Common Sense Note
Parents need to know that the subject matter of this romantic drama -- mortality and pining for a lost love -- is profoundly sad. The relationships are complicated, bordering on scandalous (a love triangle between two men and a woman emerges, and one character who's about to be married propositions another on the eve of her wedding), and a thick pall of regret and death hangs over the film, which may be tough for young viewers to process. There's also plenty of drinking and smoking (not unexpected, given the '50s setting), and some cursing (mostly mild, with one notable use of "f--k"). If you're expecting the movie to be just like the book on which it's based, you may be disappointed.
One couple shown in post-sex repose (bare legs and shoulders, but nothing else is visible); a fair amount of kissing. Men and women strip to their underwear before jump off a cliff to the sea below. Two friends make jokes about sex (but in a fairly genteel, 1950s way).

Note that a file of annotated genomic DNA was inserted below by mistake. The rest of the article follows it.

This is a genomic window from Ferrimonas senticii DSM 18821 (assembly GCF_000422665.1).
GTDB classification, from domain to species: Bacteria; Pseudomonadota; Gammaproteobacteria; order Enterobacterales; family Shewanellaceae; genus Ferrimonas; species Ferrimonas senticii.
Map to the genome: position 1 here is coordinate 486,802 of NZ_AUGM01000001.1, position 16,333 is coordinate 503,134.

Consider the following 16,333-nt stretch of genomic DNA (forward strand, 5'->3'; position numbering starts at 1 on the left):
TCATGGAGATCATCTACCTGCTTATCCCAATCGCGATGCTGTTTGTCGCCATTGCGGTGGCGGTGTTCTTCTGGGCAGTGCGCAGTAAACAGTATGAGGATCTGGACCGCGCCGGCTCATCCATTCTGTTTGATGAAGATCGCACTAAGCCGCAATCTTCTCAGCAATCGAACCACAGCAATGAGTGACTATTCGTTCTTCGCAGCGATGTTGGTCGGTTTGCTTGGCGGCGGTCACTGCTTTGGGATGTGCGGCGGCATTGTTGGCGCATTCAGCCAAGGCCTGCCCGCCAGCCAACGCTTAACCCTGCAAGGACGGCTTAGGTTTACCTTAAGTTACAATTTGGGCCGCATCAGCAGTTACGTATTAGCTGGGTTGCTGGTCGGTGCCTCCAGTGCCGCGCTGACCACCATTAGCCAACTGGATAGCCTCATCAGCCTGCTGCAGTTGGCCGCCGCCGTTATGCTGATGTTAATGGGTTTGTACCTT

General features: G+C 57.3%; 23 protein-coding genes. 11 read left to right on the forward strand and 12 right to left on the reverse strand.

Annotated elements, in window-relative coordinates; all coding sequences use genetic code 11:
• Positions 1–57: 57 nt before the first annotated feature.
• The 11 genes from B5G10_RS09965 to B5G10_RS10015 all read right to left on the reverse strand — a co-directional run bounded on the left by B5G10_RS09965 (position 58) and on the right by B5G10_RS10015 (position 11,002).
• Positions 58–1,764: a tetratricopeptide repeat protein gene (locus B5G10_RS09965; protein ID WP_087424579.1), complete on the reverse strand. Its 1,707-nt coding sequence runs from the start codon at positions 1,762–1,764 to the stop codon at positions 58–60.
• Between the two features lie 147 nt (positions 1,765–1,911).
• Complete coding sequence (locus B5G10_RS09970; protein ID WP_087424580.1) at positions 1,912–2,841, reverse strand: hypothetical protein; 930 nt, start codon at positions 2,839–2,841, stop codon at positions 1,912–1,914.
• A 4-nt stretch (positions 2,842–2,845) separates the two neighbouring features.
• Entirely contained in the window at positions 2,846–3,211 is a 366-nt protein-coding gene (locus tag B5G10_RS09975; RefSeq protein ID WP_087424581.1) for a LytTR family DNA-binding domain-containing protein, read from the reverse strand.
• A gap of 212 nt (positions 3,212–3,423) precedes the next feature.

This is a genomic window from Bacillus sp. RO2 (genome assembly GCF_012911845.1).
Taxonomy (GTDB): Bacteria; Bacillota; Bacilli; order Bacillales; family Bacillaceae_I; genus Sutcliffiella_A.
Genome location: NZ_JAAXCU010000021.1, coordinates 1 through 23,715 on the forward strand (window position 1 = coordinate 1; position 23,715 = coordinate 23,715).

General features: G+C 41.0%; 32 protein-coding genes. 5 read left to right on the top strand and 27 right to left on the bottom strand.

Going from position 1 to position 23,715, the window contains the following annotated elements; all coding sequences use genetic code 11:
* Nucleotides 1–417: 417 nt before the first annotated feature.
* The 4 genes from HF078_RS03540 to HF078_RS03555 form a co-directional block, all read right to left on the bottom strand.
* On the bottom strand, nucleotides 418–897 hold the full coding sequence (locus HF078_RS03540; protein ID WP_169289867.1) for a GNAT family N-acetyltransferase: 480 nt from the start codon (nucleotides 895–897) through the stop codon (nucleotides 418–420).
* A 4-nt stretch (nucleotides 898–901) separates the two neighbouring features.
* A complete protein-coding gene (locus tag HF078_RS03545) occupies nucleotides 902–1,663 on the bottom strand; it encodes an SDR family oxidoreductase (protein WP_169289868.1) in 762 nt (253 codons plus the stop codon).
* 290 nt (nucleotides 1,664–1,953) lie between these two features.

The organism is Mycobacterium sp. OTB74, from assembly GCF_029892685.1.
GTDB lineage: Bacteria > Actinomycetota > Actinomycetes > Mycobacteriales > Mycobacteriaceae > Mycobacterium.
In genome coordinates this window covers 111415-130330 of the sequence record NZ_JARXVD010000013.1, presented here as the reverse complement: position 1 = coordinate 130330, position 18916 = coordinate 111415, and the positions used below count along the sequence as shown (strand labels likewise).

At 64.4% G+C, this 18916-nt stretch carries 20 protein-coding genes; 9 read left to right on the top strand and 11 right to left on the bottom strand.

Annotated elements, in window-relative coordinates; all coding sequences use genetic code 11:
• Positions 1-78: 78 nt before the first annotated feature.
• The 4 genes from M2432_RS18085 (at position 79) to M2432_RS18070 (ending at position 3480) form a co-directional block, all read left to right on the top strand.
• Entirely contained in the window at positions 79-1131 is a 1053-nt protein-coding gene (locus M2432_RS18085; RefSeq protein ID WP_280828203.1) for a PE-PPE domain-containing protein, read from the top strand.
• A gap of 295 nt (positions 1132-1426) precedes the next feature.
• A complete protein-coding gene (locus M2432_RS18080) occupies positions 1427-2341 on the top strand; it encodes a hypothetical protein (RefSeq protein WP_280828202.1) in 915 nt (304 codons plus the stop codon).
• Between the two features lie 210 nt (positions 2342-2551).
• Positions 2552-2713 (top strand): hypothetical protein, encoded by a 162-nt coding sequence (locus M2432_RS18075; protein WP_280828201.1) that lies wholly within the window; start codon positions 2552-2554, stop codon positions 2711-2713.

A key character is hit by a car; later, there's a close-up of his bloodied face. A shouting match between two main characters packs a hefty emotional punch.
One significant use of "f--k" otherwise, fairly innocuous, with the occasional "damn."
Enduring friendships, loyalty to family, and familial love are all highlighted. But on the other hand, a woman on the verge of getting married flirts and propositions another man, another woman verbally dresses down a character who's plainly vulnerable, and one man is clearly an alcoholic and indulges in destructive, alcohol-fueled behavior. In the present, characters deal with commitment and other long-unresolved issues.
Drugs / Tobacco /
Lots of drinking. One character is clearly an alcoholic, drinking constantly (often to the point of fall-down-drunkenness) and at all hours. There's also plenty of smoking, in keeping with the '50s setting.